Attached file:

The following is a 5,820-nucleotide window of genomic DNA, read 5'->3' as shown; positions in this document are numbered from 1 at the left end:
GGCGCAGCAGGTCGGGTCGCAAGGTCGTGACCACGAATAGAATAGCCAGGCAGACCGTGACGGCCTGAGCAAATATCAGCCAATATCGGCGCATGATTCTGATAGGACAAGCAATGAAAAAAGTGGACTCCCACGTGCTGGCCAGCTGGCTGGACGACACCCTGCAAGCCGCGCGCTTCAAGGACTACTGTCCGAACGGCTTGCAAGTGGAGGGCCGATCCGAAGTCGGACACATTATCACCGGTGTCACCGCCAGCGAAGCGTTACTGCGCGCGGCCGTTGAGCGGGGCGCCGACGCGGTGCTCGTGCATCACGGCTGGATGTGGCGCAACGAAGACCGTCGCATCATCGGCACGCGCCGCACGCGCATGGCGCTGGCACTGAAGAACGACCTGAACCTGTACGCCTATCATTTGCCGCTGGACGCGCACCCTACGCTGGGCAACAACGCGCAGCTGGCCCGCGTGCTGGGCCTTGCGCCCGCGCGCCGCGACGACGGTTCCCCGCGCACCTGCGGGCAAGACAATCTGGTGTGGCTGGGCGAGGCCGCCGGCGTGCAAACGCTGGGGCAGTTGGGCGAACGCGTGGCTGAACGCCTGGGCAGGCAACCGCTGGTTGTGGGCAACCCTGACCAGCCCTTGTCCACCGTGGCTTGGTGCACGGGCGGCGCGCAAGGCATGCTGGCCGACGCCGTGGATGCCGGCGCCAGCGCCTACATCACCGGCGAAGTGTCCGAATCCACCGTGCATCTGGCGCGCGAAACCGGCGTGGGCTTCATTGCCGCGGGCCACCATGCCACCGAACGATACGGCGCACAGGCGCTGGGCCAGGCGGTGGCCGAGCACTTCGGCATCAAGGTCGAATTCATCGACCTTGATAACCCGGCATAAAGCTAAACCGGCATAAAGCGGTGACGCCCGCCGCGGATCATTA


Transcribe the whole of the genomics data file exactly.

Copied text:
The following is a 5,820-nucleotide window of genomic DNA, read 5'->3' as shown; positions in this document are numbered from 1 at the left end:
GGCGCAGCAGGTCGGGTCGCAAGGTCGTGACCACGAATAGAATAGCCAGGCAGACCGTGACGGCCTGAGCAAATATCAGCCAATATCGGCGCATGATTCTGATAGGACAAGCAATGAAAAAAGTGGACTCCCACGTGCTGGCCAGCTGGCTGGACGACACCCTGCAAGCCGCGCGCTTCAAGGACTACTGTCCGAACGGCTTGCAAGTGGAGGGCCGATCCGAAGTCGGACACATTATCACCGGTGTCACCGCCAGCGAAGCGTTACTGCGCGCGGCCGTTGAGCGGGGCGCCGACGCGGTGCTCGTGCATCACGGCTGGATGTGGCGCAACGAAGACCGTCGCATCATCGGCACGCGCCGCACGCGCATGGCGCTGGCACTGAAGAACGACCTGAACCTGTACGCCTATCATTTGCCGCTGGACGCGCACCCTACGCTGGGCAACAACGCGCAGCTGGCCCGCGTGCTGGGCCTTGCGCCCGCGCGCCGCGACGACGGTTCCCCGCGCACCTGCGGGCAAGACAATCTGGTGTGGCTGGGCGAGGCCGCCGGCGTGCAAACGCTGGGGCAGTTGGGCGAACGCGTGGCTGAACGCCTGGGCAGGCAACCGCTGGTTGTGGGCAACCCTGACCAGCCCTTGTCCACCGTGGCTTGGTGCACGGGCGGCGCGCAAGGCATGCTGGCCGACGCCGTGGATGCCGGCGCCAGCGCCTACATCACCGGCGAAGTGTCCGAATCCACCGTGCATCTGGCGCGCGAAACCGGCGTGGGCTTCATTGCCGCGGGCCACCATGCCACCGAACGATACGGCGCACAGGCGCTGGGCCAGGCGGTGGCCGAGCACTTCGGCATCAAGGTCGAATTCATCGACCTTGATAACCCGGCATAAAGCTAAACCGGCATAAAGCGGTGACGCCCGCCGCGGATCATTA